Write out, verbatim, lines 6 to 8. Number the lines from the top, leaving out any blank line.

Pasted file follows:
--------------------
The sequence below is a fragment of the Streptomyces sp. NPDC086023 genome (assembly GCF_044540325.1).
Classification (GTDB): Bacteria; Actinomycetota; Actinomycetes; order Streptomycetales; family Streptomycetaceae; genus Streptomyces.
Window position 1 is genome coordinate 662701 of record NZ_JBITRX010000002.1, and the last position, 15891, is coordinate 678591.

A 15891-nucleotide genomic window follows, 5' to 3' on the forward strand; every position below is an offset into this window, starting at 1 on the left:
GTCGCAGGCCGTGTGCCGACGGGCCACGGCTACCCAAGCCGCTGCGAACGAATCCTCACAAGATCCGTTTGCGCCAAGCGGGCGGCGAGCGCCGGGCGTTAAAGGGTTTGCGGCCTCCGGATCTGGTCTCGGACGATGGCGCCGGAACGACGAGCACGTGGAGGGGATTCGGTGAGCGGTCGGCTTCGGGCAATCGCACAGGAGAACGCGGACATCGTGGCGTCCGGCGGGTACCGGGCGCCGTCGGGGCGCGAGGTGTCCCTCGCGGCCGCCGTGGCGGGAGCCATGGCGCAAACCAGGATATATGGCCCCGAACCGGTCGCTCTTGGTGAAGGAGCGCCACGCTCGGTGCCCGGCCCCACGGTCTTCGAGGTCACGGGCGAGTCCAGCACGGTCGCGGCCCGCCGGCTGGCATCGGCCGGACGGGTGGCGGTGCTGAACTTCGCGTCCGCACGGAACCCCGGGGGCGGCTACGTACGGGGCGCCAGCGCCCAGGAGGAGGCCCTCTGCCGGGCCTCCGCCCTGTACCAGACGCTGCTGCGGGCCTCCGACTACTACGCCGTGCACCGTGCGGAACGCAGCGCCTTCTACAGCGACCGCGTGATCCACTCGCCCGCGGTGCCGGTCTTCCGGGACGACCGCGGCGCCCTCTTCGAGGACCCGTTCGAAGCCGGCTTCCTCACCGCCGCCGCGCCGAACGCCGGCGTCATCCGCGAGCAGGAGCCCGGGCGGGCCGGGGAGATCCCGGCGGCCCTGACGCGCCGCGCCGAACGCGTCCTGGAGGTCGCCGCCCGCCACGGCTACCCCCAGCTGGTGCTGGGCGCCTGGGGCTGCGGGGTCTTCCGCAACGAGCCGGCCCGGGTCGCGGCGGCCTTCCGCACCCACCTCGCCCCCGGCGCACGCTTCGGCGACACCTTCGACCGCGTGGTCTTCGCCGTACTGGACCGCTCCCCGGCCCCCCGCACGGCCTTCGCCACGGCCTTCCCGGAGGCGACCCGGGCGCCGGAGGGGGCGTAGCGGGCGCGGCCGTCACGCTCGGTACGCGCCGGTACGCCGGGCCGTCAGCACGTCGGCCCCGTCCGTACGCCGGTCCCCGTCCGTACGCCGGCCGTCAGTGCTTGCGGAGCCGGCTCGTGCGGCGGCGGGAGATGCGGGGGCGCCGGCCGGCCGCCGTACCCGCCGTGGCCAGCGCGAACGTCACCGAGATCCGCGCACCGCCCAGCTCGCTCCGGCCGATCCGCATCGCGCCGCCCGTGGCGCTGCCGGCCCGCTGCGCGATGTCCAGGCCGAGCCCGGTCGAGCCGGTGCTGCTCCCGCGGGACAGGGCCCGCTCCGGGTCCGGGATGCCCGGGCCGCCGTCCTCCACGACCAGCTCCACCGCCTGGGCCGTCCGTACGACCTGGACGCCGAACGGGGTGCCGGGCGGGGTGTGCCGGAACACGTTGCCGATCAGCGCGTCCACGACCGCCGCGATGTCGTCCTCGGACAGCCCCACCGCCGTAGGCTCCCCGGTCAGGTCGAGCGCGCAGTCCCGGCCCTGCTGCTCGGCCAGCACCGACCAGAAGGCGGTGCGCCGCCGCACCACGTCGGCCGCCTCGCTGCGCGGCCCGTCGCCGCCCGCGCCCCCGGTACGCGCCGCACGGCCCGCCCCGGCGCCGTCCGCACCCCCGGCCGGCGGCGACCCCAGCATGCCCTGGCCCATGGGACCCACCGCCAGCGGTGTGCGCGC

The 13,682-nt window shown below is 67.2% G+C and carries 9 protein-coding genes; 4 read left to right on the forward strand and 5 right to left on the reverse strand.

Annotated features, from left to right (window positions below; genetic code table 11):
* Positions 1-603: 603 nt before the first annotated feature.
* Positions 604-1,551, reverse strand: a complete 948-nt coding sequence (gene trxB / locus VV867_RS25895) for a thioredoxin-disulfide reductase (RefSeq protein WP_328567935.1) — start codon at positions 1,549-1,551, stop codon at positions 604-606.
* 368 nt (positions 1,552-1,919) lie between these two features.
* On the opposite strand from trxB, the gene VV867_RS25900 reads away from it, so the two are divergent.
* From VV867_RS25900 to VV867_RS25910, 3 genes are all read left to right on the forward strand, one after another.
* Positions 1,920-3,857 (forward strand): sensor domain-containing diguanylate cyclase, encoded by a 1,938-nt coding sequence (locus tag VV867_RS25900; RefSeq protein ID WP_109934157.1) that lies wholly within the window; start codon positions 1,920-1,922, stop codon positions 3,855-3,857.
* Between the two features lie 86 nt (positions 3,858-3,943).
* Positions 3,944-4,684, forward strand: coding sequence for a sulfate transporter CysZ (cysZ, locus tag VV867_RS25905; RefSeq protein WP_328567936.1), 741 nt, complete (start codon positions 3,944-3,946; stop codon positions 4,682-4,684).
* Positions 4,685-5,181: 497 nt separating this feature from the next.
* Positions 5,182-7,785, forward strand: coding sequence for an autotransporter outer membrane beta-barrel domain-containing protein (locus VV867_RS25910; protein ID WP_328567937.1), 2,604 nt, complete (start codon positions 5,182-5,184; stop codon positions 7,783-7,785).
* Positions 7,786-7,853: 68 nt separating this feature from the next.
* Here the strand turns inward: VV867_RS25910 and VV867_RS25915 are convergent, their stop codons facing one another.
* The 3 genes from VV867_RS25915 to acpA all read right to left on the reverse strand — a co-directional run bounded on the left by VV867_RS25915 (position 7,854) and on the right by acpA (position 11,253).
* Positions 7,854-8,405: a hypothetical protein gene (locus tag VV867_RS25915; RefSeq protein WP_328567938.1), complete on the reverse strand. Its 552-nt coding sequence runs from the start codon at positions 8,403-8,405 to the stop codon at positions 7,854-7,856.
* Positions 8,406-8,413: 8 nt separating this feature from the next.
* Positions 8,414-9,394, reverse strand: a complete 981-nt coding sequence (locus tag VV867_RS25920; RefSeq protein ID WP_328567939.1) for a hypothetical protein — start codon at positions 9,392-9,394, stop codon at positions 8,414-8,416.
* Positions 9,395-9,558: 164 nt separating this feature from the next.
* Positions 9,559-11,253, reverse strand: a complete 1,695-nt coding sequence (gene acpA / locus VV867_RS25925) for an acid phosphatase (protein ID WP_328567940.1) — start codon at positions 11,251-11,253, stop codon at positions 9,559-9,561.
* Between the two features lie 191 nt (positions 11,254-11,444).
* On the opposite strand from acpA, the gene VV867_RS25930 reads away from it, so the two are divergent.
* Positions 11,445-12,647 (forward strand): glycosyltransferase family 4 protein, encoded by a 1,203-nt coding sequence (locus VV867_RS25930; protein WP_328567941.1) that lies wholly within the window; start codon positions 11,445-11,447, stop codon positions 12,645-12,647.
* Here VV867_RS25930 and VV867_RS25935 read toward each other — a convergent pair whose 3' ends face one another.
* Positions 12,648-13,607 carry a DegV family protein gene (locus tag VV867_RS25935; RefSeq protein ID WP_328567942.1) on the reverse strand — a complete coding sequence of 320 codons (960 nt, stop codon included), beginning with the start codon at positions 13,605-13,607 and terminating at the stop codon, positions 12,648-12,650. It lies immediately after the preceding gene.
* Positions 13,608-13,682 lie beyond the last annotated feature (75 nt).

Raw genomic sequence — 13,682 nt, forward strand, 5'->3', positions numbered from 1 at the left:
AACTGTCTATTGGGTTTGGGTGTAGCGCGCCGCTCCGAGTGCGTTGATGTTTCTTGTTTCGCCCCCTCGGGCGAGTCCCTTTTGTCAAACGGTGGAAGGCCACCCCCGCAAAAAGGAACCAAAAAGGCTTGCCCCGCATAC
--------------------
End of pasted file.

The 13,682-nt window shown below is 67.2% G+C and carries 9 protein-coding genes; 4 read left to right on the forward strand and 5 right to left on the reverse strand.

Annotated features, from left to right (window positions below; genetic code table 11):
* Positions 1-603: 603 nt before the first annotated feature.